Against the backdrop of potentially momentous change, the LIFG reincarnated itself as the LIMC. The latter elected a shura council comprised of most of the LIFG shura council members, including Belhadj, Al-Saadi, Al-Sharif, as well as Abdul Wahhab Al-Qaid, Abdel Basit Abu Hliqa and Miftah Al-Dhuwadi.

While the LIFG had been opposed to democracy throughout most of its existence, the LIMC shura council expressed support for the democratic process. The group’s apparent moderation appeared to be informed by the conviction that Islamism and democracy were not necessarily incompatible and, moreover, that democratic mechanisms could serve the objectives of Islamists, as appeared to be demonstrated by the AKP’s experience in Turkey.

Those LIFG/LIMC members, who fought against forces loyal to Qaddafi, brought with them considerable paramilitary experience. Indeed, some would play a significant military role during the uprising. Belhadj became commander of the Tripoli Revolutionaries Brigade, which was one of the first brigades to form during the uprising and played an important role in the liberation of Tripoli.

In eastern Libya, Abu Hliqa and several of his associates formed the Umar Al-Mukhtar Battalion, comprised of defectors from the Libyan army and LIFG/LIMC members. The Umar Al-Mukhtar Battalion joined the powerful, eastern-based 17th February Martyrs Brigade, which was itself led by Ismail Al-Sallabi, senior figure in the LIFG/LIMC and brother of Ali Al-Sallabi.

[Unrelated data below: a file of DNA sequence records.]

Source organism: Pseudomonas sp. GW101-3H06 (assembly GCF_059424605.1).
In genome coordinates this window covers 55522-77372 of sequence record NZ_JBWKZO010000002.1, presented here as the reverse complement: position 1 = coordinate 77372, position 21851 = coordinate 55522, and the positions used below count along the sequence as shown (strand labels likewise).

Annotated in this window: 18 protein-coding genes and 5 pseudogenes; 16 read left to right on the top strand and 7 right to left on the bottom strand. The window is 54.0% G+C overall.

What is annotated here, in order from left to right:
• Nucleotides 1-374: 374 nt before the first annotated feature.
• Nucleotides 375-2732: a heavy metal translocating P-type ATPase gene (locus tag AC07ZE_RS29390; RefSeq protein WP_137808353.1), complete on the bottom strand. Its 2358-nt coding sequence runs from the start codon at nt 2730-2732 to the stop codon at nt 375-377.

Former LIFG member, Abdul Hakim Al-Hasidi, formed the Derna Brigade, which was later renamed the Abu Salim Martyrs Brigade. However, the fall of the regime caused LIFG/LIMC to fragment. Some LIFG/LIMC veterans retained military roles.

A number of the brigades commanded by LIFG/LIMC members continued to play an important role in Libya’s fractured security sector, making their commanders influential figures in the country. Other more radical former LIFG/LIMC members among the brigade leaders, such as Al-Hasidi, joined the jihadi Salafi current.

A number of leading LIFG/LIMC figures entered the political arena, securing roles in NTC executive committees. Al-Sharif was appointed deputy defence minister in two of the interim governments of the NTC. Sadiq Al-Ghaithi Al-Ubaidi, a former LIFG prisoner, was also made a deputy defence minister and Al-Dhuwadi became deputy minister for the martyrs and the missing. Under the second interim government headed by Ali Zeidan, Abu Hliqa was made deputy interior minister.

When the first parliamentary elections were held in 2012, several LIFG/LIMC veterans participated in the electoral process. Belhadj left the TMC that year in order to run as a candidate for the party that he founded, Al-Watan, though the party failed to win any seats. Al-Saadi founded his own party, Al-Umma Al-Wasat, which a number of former LIFG/LIMC leaders joined, including Al-Sharif, Al-Dhuwadl and Al-Qaid. Al-Qaid was allocated Al- Umma Al-Wasat’s only seat in the GNC, which he used to good effect.

National Alliances

In the GNC, Al-Qaid led the Salafist-leaning Loyalty to the Martyrs Blood bloc, which was allied in the governing body with the JCP, and continued to be allied with it within the context of the civil war as part of the Libya Dawn coalition.

Following the collapse of the Dawn coalition and the establishment of the UN political process, Belhadj’s Al-Watan party now supports the GNA, along with its allies the Muslim Brotherhood and the JCP, while Al-Saadi’s Al-Umma Al-Wasat rejects national reconciliation.